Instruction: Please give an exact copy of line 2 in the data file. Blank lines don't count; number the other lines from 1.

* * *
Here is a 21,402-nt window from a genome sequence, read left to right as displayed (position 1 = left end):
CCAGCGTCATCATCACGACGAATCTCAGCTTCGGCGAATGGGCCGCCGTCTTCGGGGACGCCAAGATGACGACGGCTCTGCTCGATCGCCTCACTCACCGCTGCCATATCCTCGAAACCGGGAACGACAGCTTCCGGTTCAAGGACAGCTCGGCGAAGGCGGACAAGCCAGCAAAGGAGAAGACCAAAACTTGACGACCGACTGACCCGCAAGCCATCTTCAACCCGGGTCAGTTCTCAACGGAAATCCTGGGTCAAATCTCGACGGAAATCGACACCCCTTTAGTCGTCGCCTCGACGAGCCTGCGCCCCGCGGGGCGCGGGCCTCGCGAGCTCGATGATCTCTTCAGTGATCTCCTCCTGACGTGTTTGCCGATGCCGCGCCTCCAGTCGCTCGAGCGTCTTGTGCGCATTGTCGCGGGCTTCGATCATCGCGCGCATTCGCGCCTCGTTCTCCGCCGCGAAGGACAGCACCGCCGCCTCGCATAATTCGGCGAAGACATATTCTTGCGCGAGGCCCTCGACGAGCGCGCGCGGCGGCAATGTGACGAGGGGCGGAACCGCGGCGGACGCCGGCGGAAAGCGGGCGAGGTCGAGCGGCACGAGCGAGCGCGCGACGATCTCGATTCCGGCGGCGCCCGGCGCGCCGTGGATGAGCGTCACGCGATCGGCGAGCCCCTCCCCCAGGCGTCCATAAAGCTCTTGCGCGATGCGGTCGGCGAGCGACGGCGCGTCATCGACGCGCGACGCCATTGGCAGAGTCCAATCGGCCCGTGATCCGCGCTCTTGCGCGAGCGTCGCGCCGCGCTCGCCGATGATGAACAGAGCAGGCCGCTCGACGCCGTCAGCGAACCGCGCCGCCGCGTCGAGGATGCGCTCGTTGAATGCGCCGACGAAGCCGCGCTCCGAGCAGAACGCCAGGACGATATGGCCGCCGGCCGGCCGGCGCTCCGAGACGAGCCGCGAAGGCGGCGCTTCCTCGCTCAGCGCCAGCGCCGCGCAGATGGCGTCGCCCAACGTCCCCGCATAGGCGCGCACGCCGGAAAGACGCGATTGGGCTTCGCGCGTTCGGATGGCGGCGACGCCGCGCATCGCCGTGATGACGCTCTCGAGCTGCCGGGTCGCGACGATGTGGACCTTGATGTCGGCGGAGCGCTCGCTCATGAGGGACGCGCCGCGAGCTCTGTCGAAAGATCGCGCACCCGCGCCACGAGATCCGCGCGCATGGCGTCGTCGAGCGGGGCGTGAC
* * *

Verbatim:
CCAGCGTCATCATCACGACGAATCTCAGCTTCGGCGAATGGGCCGCCGTCTTCGGGGACGCCAAGATGACGACGGCTCTGCTCGATCGCCTCACTCACCGCTGCCATATCCTCGAAACCGGGAACGACAGCTTCCGGTTCAAGGACAGCTCGGCGAAGGCGGACAAGCCAGCAAAGGAGAAGACCAAAACTTGACGACCGACTGACCCGCAAGCCATCTTCAACCCGGGTCAGTTCTCAACGGAAATCCTGGGTCAAATCTCGACGGAAATCGACACCCCTTTAGTCGTCGCCTCGACGAGCCTGCGCCCCGCGGGGCGCGGGCCTCGCGAGCTCGATGATCTCTTCAGTGATCTCCTCCTGACGTGTTTGCCGATGCCGCGCCTCCAGTCGCTCGAGCGTCTTGTGCGCATTGTCGCGGGCTTCGATCATCGCGCGCATTCGCGCCTCGTTCTCCGCCGCGAAGGACAGCACCGCCGCCTCGCATAATTCGGCGAAGACATATTCTTGCGCGAGGCCCTCGACGAGCGCGCGCGGCGGCAATGTGACGAGGGGCGGAACCGCGGCGGACGCCGGCGGAAAGCGGGCGAGGTCGAGCGGCACGAGCGAGCGCGCGACGATCTCGATTCCGGCGGCGCCCGGCGCGCCGTGGATGAGCGTCACGCGATCGGCGAGCCCCTCCCCCAGGCGTCCATAAAGCTCTTGCGCGATGCGGTCGGCGAGCGACGGCGCGTCATCGACGCGCGACGCCATTGGCAGAGTCCAATCGGCCCGTGATCCGCGCTCTTGCGCGAGCGTCGCGCCGCGCTCGCCGATGATGAACAGAGCAGGCCGCTCGACGCCGTCAGCGAACCGCGCCGCCGCGTCGAGGATGCGCTCGTTGAATGCGCCGACGAAGCCGCGCTCCGAGCAGAACGCCAGGACGATATGGCCGCCGGCCGGCCGGCGCTCCGAGACGAGCCGCGAAGGCGGCGCTTCCTCGCTCAGCGCCAGCGCCGCGCAGATGGCGTCGCCCAACGTCCCCGCATAGGCGCGCACGCCGGAAAGACGCGATTGGGCTTCGCGCGTTCGGATGGCGGCGACGCCGCGCATCGCCGTGATGACGCTCTCGAGCTGCCGGGTCGCGACGATGTGGACCTTGATGTCGGCGGAGCGCTCGCTCATGAGGGACGCGCCGCGAGCTCTGTCGAAAGATCGCGCACCCGCGCCACGAGATCCGCGCGCATGGCGTCGTCGAGCGGGGCGTGAC